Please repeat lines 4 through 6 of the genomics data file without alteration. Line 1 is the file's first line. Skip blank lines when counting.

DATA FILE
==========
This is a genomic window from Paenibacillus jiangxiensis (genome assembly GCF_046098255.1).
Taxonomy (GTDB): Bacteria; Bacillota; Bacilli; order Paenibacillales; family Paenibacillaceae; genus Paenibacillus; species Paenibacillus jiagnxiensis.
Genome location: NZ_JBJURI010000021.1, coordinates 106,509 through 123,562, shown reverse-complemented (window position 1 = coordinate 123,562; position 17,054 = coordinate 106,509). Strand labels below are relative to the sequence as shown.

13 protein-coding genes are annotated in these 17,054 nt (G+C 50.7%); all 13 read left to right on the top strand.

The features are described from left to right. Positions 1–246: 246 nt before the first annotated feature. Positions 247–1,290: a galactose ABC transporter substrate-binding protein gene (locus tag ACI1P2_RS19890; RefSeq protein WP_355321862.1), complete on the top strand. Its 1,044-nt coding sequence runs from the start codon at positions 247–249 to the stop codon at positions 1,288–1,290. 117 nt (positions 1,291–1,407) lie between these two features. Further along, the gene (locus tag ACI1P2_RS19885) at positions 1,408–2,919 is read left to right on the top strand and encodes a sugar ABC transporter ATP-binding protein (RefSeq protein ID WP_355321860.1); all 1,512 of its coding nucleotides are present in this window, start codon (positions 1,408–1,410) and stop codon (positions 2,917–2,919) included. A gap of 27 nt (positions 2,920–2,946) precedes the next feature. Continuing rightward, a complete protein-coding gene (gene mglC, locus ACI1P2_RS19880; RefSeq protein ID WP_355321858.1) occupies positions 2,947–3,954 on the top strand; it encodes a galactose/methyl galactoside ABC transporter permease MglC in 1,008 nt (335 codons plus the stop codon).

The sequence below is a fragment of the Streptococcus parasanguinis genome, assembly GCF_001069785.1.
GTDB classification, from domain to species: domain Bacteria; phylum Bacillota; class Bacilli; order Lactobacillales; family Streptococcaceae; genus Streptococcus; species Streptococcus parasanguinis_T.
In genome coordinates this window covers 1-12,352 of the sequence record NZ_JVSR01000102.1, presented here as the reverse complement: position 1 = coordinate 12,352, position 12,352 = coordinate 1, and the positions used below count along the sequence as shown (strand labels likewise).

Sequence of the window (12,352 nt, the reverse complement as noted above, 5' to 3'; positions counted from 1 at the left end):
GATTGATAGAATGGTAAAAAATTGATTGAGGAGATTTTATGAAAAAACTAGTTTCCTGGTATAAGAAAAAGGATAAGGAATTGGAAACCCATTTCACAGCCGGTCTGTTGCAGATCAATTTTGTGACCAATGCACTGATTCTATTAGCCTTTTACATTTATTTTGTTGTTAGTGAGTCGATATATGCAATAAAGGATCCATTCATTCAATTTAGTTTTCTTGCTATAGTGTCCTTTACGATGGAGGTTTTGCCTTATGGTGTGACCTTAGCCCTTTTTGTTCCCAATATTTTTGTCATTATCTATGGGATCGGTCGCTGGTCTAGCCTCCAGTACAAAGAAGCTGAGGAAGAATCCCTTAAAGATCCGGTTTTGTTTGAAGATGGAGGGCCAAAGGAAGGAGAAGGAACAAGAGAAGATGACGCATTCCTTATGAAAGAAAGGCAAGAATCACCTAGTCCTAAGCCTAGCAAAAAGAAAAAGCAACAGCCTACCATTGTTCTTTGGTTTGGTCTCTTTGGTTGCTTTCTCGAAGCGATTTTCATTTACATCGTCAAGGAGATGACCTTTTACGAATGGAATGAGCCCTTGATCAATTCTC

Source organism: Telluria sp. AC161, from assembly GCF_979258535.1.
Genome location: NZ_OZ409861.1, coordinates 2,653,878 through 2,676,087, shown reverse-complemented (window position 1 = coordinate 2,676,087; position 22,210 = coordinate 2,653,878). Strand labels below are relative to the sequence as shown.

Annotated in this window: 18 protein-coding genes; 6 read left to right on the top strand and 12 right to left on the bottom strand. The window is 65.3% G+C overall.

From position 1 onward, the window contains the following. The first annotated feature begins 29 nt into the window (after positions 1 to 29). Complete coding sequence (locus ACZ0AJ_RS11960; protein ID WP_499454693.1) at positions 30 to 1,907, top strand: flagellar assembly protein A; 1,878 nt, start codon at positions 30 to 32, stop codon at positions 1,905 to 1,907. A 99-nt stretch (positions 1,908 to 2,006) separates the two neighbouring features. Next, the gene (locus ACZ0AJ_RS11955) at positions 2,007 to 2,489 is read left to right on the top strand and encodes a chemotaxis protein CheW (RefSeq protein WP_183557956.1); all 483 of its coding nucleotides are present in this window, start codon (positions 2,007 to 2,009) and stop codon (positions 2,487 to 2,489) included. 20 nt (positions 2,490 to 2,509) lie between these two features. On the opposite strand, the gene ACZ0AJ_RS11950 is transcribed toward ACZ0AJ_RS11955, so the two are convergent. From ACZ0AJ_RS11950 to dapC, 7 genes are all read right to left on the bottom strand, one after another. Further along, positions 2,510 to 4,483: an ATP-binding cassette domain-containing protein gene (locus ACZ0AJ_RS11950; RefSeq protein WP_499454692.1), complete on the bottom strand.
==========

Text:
13 protein-coding genes are annotated in these 17,054 nt (G+C 50.7%); all 13 read left to right on the top strand.

The features are described from left to right. Positions 1–246: 246 nt before the first annotated feature. Positions 247–1,290: a galactose ABC transporter substrate-binding protein gene (locus tag ACI1P2_RS19890; RefSeq protein WP_355321862.1), complete on the top strand. Its 1,044-nt coding sequence runs from the start codon at positions 247–249 to the stop codon at positions 1,288–1,290. 117 nt (positions 1,291–1,407) lie between these two features. Further along, the gene (locus tag ACI1P2_RS19885) at positions 1,408–2,919 is read left to right on the top strand and encodes a sugar ABC transporter ATP-binding protein (RefSeq protein ID WP_355321860.1); all 1,512 of its coding nucleotides are present in this window, start codon (positions 1,408–1,410) and stop codon (positions 2,917–2,919) included. A gap of 27 nt (positions 2,920–2,946) precedes the next feature. Continuing rightward, a complete protein-coding gene (gene mglC, locus ACI1P2_RS19880; RefSeq protein ID WP_355321858.1) occupies positions 2,947–3,954 on the top strand; it encodes a galactose/methyl galactoside ABC transporter permease MglC in 1,008 nt (335 codons plus the stop codon).

The sequence below is a fragment of the Streptococcus parasanguinis genome, assembly GCF_001069785.1.